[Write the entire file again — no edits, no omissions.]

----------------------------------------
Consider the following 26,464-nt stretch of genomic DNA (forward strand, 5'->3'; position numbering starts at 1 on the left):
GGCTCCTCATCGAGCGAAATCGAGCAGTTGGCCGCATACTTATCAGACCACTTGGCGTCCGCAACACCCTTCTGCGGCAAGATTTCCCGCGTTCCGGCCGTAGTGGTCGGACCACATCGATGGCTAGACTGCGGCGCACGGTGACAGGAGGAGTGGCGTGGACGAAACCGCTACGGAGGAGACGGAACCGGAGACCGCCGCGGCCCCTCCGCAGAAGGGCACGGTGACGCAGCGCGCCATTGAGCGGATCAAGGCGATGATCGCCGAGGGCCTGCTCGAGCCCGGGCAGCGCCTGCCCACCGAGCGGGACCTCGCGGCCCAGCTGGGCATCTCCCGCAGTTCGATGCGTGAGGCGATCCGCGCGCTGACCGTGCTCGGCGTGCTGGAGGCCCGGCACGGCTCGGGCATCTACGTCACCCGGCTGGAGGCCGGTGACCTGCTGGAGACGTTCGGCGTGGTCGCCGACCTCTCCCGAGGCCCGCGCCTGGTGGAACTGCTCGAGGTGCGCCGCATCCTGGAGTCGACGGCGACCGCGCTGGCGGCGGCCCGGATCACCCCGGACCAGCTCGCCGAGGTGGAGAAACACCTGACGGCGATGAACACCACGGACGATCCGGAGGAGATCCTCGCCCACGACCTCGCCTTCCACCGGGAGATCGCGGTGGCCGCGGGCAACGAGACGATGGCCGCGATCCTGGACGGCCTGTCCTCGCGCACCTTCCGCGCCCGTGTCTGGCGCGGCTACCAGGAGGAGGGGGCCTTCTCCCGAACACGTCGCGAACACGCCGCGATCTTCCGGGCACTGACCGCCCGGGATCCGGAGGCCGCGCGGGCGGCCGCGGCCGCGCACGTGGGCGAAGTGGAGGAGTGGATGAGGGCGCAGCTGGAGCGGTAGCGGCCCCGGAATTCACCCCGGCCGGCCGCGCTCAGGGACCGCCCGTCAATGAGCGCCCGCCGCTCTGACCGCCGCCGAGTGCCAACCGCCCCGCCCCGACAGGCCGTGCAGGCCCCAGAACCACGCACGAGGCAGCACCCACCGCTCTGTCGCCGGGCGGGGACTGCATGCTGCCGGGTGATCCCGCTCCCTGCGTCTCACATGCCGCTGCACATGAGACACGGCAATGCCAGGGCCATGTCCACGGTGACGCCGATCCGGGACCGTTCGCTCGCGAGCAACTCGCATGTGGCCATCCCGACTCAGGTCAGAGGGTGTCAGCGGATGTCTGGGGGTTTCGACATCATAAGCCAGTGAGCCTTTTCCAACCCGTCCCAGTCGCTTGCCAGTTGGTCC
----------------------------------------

Consider the following 26,464-nt stretch of genomic DNA (forward strand, 5'->3'; position numbering starts at 1 on the left):
GGCTCCTCATCGAGCGAAATCGAGCAGTTGGCCGCATACTTATCAGACCACTTGGCGTCCGCAACACCCTTCTGCGGCAAGATTTCCCGCGTTCCGGCCGTAGTGGTCGGACCACATCGATGGCTAGACTGCGGCGCACGGTGACAGGAGGAGTGGCGTGGACGAAACCGCTACGGAGGAGACGGAACCGGAGACCGCCGCGGCCCCTCCGCAGAAGGGCACGGTGACGCAGCGCGCCATTGAGCGGATCAAGGCGATGATCGCCGAGGGCCTGCTCGAGCCCGGGCAGCGCCTGCCCACCGAGCGGGACCTCGCGGCCCAGCTGGGCATCTCCCGCAGTTCGATGCGTGAGGCGATCCGCGCGCTGACCGTGCTCGGCGTGCTGGAGGCCCGGCACGGCTCGGGCATCTACGTCACCCGGCTGGAGGCCGGTGACCTGCTGGAGACGTTCGGCGTGGTCGCCGACCTCTCCCGAGGCCCGCGCCTGGTGGAACTGCTCGAGGTGCGCCGCATCCTGGAGTCGACGGCGACCGCGCTGGCGGCGGCCCGGATCACCCCGGACCAGCTCGCCGAGGTGGAGAAACACCTGACGGCGATGAACACCACGGACGATCCGGAGGAGATCCTCGCCCACGACCTCGCCTTCCACCGGGAGATCGCGGTGGCCGCGGGCAACGAGACGATGGCCGCGATCCTGGACGGCCTGTCCTCGCGCACCTTCCGCGCCCGTGTCTGGCGCGGCTACCAGGAGGAGGGGGCCTTCTCCCGAACACGTCGCGAACACGCCGCGATCTTCCGGGCACTGACCGCCCGGGATCCGGAGGCCGCGCGGGCGGCCGCGGCCGCGCACGTGGGCGAAGTGGAGGAGTGGATGAGGGCGCAGCTGGAGCGGTAGCGGCCCCGGAATTCACCCCGGCCGGCCGCGCTCAGGGACCGCCCGTCAATGAGCGCCCGCCGCTCTGACCGCCGCCGAGTGCCAACCGCCCCGCCCCGACAGGCCGTGCAGGCCCCAGAACCACGCACGAGGCAGCACCCACCGCTCTGTCGCCGGGCGGGGACTGCATGCTGCCGGGTGATCCCGCTCCCTGCGTCTCACATGCCGCTGCACATGAGACACGGCAATGCCAGGGCCATGTCCACGGTGACGCCGATCCGGGACCGTTCGCTCGCGAGCAACTCGCATGTGGCCATCCCGACTCAGGTCAGAGGGTGTCAGCGGATGTCTGGGGGTTTCGACATCATAAGCCAGTGAGCCTTTTCCAACCCGTCCCAGTCGCTTGCCAGTTGGTCC